Skip to content

Philippines Mulls Retaking Control of China-Held Grid Operator Amid Security Concerns

Linemen install cables on the Transco power transmission line in Santa Rosa town south of Manila as the Chinese-led consortium officially took over a 25-year concession of the Philippines' national electricity grid as part of the government's privatization program on Jan. 15, 2009. (Romeo Gacad/AFP via Getty Images)

The Philippines said on May 16 that it would retake control of a power grid company that is partly owned by China if deemed necessary amid security concerns over China’s alleged control of the nation’s power grid.

Philippines Senator Raffy Tulfo, chair of the Senate Committee on Energy, discussed with President Ferdinand Marcos Jr. recent power outages in the country and the situation at the National Grid Corp of the Philippines (NGCP).

Tulfo cited an intelligence report that indicated the potential capability of China to “remotely access the country’s national grid and sabotage it.”

“In short, Chinese shareholders can do what they want when it comes to NGCP operations. This is why our country’s energy situation is unstable,” he said, according to local outlet GMA News Online.

Tulfo claimed that the local technicians could not run the sensitive equipment inside the NGCP plants because the grid operating manuals appeared in Chinese.

The senator told Marcos his intention to assess the performance and security aspect of the company, particularly “who truly controls the corporation.”

“[The] Chinese ownership of NGCP poses a serious national security threat considering the current conflict between China and the Philippines over the West Philippines Sea,” he said, referring to the disputed South China Sea, which the Chinese regime claims almost entirely.

The Presidential Communications Office said that Marcos has agreed with Tulf0’s proposal “to conduct a comprehensive study or hold hearings to determine the actual situation” at the power grid operator.

“If necessary, the government will take back control of the entity,” the office said in a statement posted on Facebook.

Ronald Dylan Concepcion, NGCP assistant corporate secretary, has denied Tulfo’s allegations and reiterated that “only Filipinos are manning the substation,” Philstar reported.

The State Grid Corporation of China holds a 40 percent stake in NGCP, while the remaining 60 percent is owned by a Filipino consortium. Philippine senators have previously warned about the implications of Chinese ownership of the nation’s sole power grid.

Senator Risa Hontiveros filed a motion in November 2019, saying that Beijing could sabotage the Philippines’ elections, shut down access to the internet, and undermine the national security “with the flick of a switch.”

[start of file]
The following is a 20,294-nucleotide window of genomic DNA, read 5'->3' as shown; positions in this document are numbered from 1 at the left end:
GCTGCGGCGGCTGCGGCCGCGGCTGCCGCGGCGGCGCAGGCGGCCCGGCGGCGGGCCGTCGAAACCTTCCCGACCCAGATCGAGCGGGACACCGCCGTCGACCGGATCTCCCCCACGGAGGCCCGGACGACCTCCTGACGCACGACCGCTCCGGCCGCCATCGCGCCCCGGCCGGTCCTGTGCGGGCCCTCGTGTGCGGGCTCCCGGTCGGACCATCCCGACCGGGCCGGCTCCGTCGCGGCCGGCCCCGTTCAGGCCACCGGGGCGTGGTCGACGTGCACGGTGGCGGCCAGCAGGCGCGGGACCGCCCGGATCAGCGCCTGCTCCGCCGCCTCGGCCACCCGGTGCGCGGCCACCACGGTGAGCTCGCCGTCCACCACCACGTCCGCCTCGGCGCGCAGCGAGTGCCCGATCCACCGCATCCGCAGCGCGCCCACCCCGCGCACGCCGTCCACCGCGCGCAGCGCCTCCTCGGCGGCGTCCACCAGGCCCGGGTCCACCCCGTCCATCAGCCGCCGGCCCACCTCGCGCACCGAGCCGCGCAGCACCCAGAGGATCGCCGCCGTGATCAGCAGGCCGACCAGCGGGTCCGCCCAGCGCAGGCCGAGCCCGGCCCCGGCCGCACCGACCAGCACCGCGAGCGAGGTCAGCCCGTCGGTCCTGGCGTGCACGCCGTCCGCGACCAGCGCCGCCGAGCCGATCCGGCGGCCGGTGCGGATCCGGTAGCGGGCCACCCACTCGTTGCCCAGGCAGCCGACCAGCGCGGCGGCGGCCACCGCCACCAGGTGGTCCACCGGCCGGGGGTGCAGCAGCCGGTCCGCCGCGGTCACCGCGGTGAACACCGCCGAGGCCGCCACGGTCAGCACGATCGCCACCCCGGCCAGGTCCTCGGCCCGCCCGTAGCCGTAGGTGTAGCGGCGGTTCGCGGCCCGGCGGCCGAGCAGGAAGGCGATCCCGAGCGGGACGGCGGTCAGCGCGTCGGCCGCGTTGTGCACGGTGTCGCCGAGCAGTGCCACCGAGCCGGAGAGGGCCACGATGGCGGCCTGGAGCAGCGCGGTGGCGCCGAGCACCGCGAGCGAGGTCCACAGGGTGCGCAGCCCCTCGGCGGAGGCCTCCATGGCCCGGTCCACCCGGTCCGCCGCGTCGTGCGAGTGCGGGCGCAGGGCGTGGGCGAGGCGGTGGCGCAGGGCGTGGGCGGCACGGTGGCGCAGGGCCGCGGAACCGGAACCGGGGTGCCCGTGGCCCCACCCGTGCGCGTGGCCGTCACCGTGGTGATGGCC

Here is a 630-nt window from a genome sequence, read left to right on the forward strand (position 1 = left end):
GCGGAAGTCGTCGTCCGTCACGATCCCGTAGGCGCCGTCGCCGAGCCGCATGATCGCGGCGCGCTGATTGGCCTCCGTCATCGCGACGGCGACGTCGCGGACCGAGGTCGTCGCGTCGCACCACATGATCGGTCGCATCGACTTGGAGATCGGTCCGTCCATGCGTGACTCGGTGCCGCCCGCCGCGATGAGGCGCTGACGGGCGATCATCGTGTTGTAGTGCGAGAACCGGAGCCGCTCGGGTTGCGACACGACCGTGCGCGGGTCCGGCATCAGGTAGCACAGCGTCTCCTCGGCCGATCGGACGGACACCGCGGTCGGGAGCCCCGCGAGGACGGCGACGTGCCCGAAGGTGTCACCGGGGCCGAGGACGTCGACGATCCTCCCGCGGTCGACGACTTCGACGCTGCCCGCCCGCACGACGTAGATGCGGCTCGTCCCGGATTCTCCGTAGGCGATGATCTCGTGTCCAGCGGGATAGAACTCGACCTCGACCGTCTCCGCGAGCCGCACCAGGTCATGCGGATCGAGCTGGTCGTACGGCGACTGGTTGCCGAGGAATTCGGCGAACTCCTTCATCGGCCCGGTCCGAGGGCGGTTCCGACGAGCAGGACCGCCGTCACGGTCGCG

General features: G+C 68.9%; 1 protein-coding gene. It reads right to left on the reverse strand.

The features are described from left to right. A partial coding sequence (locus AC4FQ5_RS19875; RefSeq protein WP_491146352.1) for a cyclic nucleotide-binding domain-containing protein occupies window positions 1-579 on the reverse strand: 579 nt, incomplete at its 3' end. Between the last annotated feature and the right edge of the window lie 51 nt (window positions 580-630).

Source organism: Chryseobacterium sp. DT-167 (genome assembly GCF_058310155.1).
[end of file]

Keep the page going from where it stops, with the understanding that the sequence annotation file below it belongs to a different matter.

“Imagine a foreign country, which is an unrepentant trespasser and aggressor in our seas and territories, controlling our national electricity grid,” Hontiveros said at the time.

Dispute Over South China Sea

Beijing’s claim of sovereignty over almost the entire South China Sea was invalidated by an international arbitration ruling in 2016, but the Chinese Communist Party (CCP) did not change its behavior after the ruling.

The CCP has been behaving more aggressively in the South China Sea in recent months, as evidenced by the presence of over 100 Chinese militia maritime vessels within the Philippines’ exclusive economic zone from April 18 to April 24.

Epoch Times Photo Philippine Marines amphibious assault vehicles maneuver next to a Philippine BRP Tarlac navy landing platform dock ship during a joint amphibious landing exercise with U.S. Marines at a beach facing the South China Sea in San Antonio town, Zambales province on Oct. 7, 2022. (Ted Aljibe/AFP via Getty Images)

The Philippine Coast Guard said that one of the Chinese ships “carried out dangerous maneuvers” at a distance of 50 yards from its patrol ship, posing “a significant threat” to the safety of its crew.

The United States has urged China to stop harassing Philippine vessels in the South China Sea and warned that any armed attack on Philippine armed forces, public vessels, or aircraft would invoke its mutual defense treaty.

Marcos has sought to strengthen his nation’s security alliance with the United States. Most recently, on May 1, the two countries reaffirmed the need for peace across the Taiwan Strait amid the CCP’s intimidating actions against the self-ruled island.

The United States also secured four new military bases in the Philippines under the Enhanced Defense Cooperation Agreement, all of which are located near Taiwan.